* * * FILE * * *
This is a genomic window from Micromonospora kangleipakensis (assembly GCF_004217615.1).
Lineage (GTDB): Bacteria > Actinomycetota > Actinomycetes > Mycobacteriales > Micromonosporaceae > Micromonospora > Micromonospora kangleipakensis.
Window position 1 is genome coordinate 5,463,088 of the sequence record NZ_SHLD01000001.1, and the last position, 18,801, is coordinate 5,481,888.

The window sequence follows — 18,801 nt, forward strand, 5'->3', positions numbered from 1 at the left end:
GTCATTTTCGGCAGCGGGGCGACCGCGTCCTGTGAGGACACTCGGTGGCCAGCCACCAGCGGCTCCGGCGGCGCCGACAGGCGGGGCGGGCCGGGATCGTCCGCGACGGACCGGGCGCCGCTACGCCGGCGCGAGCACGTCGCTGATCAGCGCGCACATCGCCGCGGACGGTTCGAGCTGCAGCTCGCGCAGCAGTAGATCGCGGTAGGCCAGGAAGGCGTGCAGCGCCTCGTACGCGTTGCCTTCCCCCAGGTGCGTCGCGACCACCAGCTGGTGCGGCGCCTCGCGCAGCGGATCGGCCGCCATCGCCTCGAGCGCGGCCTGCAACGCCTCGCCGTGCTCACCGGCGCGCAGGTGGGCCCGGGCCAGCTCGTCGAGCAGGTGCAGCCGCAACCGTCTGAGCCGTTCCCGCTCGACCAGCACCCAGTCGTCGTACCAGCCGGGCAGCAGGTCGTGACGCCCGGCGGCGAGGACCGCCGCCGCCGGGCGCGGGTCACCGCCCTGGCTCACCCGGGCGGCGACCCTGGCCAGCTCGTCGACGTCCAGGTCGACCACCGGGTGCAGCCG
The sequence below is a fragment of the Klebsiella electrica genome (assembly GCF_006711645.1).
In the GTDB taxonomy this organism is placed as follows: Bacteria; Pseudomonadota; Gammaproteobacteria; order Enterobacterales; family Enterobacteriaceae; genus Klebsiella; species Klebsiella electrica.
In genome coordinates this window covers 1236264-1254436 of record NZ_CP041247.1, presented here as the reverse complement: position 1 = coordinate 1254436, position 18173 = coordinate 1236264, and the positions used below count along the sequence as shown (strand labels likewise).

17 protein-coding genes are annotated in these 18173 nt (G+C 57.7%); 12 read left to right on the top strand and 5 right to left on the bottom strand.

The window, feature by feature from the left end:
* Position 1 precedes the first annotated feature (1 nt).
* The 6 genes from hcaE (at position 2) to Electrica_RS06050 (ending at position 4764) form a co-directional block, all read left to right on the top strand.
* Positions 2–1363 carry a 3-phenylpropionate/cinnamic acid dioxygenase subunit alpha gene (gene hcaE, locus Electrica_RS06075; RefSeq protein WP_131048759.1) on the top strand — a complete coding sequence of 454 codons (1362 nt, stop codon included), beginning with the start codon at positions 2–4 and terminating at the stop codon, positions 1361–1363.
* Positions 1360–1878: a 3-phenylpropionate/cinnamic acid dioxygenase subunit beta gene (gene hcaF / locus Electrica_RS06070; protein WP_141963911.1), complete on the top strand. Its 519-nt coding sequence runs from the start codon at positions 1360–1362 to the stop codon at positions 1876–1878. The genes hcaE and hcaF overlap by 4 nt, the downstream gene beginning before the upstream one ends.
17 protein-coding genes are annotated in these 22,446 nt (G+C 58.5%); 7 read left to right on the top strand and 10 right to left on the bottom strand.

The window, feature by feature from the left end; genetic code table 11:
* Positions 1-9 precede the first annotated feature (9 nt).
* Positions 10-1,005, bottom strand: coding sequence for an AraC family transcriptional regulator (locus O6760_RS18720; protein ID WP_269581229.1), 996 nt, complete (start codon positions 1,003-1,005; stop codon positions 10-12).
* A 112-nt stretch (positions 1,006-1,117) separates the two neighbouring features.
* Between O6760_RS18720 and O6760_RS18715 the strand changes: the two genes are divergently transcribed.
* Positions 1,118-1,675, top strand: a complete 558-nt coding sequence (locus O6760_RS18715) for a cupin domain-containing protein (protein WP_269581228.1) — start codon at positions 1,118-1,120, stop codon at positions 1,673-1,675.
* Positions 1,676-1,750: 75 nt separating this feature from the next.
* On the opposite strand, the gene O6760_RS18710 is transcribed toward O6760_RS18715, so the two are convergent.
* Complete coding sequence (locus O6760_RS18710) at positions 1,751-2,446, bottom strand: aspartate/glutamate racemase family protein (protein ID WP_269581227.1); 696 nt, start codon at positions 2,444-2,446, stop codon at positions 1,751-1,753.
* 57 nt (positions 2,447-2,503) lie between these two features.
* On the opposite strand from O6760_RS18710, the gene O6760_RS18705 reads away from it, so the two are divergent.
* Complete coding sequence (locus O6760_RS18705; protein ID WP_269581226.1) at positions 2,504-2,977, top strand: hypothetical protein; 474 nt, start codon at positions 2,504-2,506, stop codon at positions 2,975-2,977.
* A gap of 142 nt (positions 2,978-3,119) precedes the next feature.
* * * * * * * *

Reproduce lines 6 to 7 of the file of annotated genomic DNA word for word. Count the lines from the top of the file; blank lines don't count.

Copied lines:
The sequence below is a fragment of the Klebsiella electrica genome (assembly GCF_006711645.1).
In the GTDB taxonomy this organism is placed as follows: Bacteria; Pseudomonadota; Gammaproteobacteria; order Enterobacterales; family Enterobacteriaceae; genus Klebsiella; species Klebsiella electrica.